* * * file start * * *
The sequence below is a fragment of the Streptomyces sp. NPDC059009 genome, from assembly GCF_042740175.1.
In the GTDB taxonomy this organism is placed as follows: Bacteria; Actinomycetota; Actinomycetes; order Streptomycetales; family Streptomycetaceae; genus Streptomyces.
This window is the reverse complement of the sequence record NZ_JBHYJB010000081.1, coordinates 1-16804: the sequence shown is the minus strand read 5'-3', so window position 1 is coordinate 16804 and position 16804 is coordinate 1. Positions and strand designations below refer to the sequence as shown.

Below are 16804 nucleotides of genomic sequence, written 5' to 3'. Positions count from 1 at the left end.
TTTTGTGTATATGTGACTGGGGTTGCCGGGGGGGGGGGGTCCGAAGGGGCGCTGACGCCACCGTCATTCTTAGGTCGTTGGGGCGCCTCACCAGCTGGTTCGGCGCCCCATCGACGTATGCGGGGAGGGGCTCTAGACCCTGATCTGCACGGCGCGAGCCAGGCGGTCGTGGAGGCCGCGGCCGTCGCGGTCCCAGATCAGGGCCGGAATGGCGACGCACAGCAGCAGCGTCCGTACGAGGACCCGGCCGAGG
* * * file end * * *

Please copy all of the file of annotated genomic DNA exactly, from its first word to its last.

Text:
The sequence below is a fragment of the Streptomyces sp. NPDC059009 genome, from assembly GCF_042740175.1.
In the GTDB taxonomy this organism is placed as follows: Bacteria; Actinomycetota; Actinomycetes; order Streptomycetales; family Streptomycetaceae; genus Streptomyces.
This window is the reverse complement of the sequence record NZ_JBHYJB010000081.1, coordinates 1-16804: the sequence shown is the minus strand read 5'-3', so window position 1 is coordinate 16804 and position 16804 is coordinate 1. Positions and strand designations below refer to the sequence as shown.

Below are 16804 nucleotides of genomic sequence, written 5' to 3'. Positions count from 1 at the left end.
TTTTGTGTATATGTGACTGGGGTTGCCGGGGGGGGGGGGTCCGAAGGGGCGCTGACGCCACCGTCATTCTTAGGTCGTTGGGGCGCCTCACCAGCTGGTTCGGCGCCCCATCGACGTATGCGGGGAGGGGCTCTAGACCCTGATCTGCACGGCGCGAGCCAGGCGGTCGTGGAGGCCGCGGCCGTCGCGGTCCCAGATCAGGGCCGGAATGGCGACGCACAGCAGCAGCGTCCGTACGAGGACCCGGCCGAGG